J Cancer 2018; 9(1):21-31. doi:10.7150/jca.21749

Research Paper

Integrated Analysis of Long Non-Coding RNA and mRNA Expression Profile in Pancreatic Cancer Derived Exosomes Treated Dendritic Cells by Microarray Analysis

Jionghuang Chen*, Shaowen Wang*, Shengnan Jia, Guoping Ding, Guixing Jiang, Liping Cao Corresponding address

Department of General Surgery, Sir Run Run Shaw Hospital, the affiliated hospital of Zhejiang University School of Medicine, Hangzhou, China.
* These authors contributed equally to this work

This is an open access article distributed under the terms of the Creative Commons Attribution (CC BY-NC) license (https://creativecommons.org/licenses/by-nc/4.0/). See http://ivyspring.com/terms for full terms and conditions.
How to cite this article:
Chen J, Wang S, Jia S, Ding G, Jiang G, Cao L. Integrated Analysis of Long Non-Coding RNA and mRNA Expression Profile in Pancreatic Cancer Derived Exosomes Treated Dendritic Cells by Microarray Analysis. J Cancer 2018; 9(1):21-31. doi:10.7150/jca.21749. Available from http://www.jcancer.org/v09p0021.htm

Abstract

Background: Pancreatic cancer is a devastating disease with a low five-year survival rate. Dendritic cells (DCs), which are the most potent antigen-presenting cells in the human body, play a pivotal role in the immune response. However, few studies have investigated the role of pancreatic cancer-derived exosomes (PEXs) in DC-meditated immune escape. The expression profiles of long noncoding RNAs (lncRNAs) and mRNAs of PEX-treated dendritic cells are unknown.

Methods: We used integrated lncRNA and mRNA microarrays to determine the expression profiles of PEX-treated DCs and normal DCs derived from five healthy donors. Gene Ontology (GO), KEGG, and cancer genomics analyses were performed to identify significant functions, pathways, and the associations of differentially expressed mRNAs. A coexpression network was constructed to identify the correlation between differentially expressed lncRNAs and mRNAs and further validated using real-time quantitative PCR in twenty healthy donors. The AnnoLnc program was used to perform an annotation analysis of lncRNAs.

Results: We identified 3,227 and 924 differentially expressed lncRNAs and mRNAs, respectively, in PEX-treated DCs. GO and pathway analysis revealed differentially expressed mRNAs involved in many critical biological processes and molecular functions. Cancer genomics analysis revealed that 36 of the most differentially expressed mRNAs were involved in a pancreatic cancer network and were associated with many critical mutated genes such as TP53, KRAS, SMAD4, and CDKN2A. LncRNAs such as ENST00000560647 and mRNAs such as legumain (lgmn) were differentially expressed in PEX-treated DCs, and the data were validated using RT-qPCR.

Conclusions: To our knowledge, this is the first study to detect the differential expression of lncRNAs and mRNAs associated with PEX-treated DCs. LncRNAs such as ENST00000560647 and mRNAs such as lgmn might play a critical role in immune escape of DCs treated with PEX. Further investigation is required to validate the functions and associations of these RNAs.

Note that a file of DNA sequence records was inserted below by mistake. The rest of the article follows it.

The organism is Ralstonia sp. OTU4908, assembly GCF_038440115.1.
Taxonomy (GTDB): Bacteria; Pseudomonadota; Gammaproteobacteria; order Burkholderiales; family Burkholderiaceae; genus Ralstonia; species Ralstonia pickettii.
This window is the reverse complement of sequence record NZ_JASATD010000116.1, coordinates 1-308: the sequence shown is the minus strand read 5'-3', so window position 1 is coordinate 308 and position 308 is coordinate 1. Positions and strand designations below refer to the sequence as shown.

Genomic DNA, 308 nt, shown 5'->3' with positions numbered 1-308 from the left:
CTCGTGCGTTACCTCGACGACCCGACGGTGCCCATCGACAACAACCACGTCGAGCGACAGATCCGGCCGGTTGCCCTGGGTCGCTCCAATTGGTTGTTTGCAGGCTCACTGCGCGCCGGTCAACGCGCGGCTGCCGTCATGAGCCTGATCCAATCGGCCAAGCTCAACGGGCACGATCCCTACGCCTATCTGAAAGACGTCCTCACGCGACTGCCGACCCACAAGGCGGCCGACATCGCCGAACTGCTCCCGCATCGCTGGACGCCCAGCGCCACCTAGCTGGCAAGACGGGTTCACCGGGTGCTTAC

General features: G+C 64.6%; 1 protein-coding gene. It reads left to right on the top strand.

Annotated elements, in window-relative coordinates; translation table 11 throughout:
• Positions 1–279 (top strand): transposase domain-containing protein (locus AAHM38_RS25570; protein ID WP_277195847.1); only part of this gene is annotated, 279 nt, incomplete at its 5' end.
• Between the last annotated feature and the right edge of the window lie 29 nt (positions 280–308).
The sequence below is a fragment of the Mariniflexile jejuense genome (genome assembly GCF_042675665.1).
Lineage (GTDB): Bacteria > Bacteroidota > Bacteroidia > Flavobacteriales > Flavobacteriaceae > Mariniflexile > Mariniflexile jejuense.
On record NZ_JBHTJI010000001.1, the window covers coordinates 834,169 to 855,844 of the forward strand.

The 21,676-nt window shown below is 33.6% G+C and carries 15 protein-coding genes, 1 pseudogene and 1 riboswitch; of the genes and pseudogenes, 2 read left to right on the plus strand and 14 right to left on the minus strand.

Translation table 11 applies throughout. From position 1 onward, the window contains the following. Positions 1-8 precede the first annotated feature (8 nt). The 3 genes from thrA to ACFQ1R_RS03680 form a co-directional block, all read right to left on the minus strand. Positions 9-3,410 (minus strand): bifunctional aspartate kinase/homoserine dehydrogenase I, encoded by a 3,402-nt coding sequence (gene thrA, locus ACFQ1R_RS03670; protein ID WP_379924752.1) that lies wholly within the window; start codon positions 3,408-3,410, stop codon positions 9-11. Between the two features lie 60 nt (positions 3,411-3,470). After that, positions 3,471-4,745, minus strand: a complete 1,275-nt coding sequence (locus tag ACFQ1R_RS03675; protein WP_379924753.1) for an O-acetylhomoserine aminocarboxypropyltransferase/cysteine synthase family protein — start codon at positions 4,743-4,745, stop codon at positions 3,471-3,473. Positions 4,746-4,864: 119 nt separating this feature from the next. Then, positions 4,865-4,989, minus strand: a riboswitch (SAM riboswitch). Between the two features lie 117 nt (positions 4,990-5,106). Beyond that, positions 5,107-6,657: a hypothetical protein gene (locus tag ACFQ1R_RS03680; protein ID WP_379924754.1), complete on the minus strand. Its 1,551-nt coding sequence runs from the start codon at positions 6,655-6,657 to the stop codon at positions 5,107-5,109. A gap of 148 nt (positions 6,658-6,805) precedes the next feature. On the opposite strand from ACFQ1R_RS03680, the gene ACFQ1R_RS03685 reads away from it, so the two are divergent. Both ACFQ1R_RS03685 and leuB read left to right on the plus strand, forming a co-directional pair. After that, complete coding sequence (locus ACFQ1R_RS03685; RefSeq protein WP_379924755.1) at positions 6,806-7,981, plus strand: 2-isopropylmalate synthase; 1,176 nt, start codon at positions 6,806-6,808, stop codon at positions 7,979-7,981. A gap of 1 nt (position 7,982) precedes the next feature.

Keywords: pancreatic cancer, dendritic cells, exosomes, long noncoding RNAs.

Introduction

Pancreatic cancer is a devastating disease that is difficult to diagnose, which helps to explain the 10% five-year survival rate [1]. Moreover, approximately 53,070 Americans were predicted to have been diagnosed with pancreatic cancer, and approximately 41,780 Americans were predicted to have died of pancreatic cancer in 2016. This lethal disease is the fourth most common cause of cancer-related deaths among Americans [2]. Surgical resection, radiation therapy, chemotherapy, and adoptive immunotherapy are continuously improving; however, patients diagnosed with pancreatic cancer remain extremely vulnerable to relapse and death. New strategies to prevent and cure pancreatic cancer are therefore urgently required. For example, exosomes and nanovesicles secreted by living cells serve as intercellular couriers of mRNA, microRNAs (miRNAs), long noncoding RNAs (lncRNAs), and proteins and have thus garnered considerable interest [3]. Tumor-derived exosomes can deliver tumor antigens to dendritic cells [4] that participate in tumor progression [5, 6] and play an important role in the immune system [7-10].

Dendritic cells (DCs) are the most potent antigen-presenting cells in the human body, because they play a pivotal role in the immune response, which is inhibited in the tumor microenvironment [11]. The regulatory factor X-associated protein (RFXAP), is an important transcription factor for MHC II, and is inhibited by miR-212-3p transferred from pancreatic cancer-derived exosomes (PEXs) to inhibit MHC II expression [12]. Further, PEXs inhibit the expression of toll-like receptor 4 (TLR4) and tumor necrosis factor-alpha (TNF-alpha) via miR-203 and induce immune escape of DCs [13].

Long noncoding RNAs (lncRNAs) (>200 nucleotides) interact with DNA, RNA, or protein molecules to regulate gene expression and affect cellular processes [14, 15]. Tumor-derived exosomes are key players in the communication between cancer cells and their microenvironment through their cargoes, which include proteins, lncRNAs, mRNAs, and miRNAs [16]. However, few studies [12, 13] investigated the role of PEXs in DCS that mediate immune escape. The expression profiles of lncRNAs and mRNAs in DCs treated with PEXs are unknown.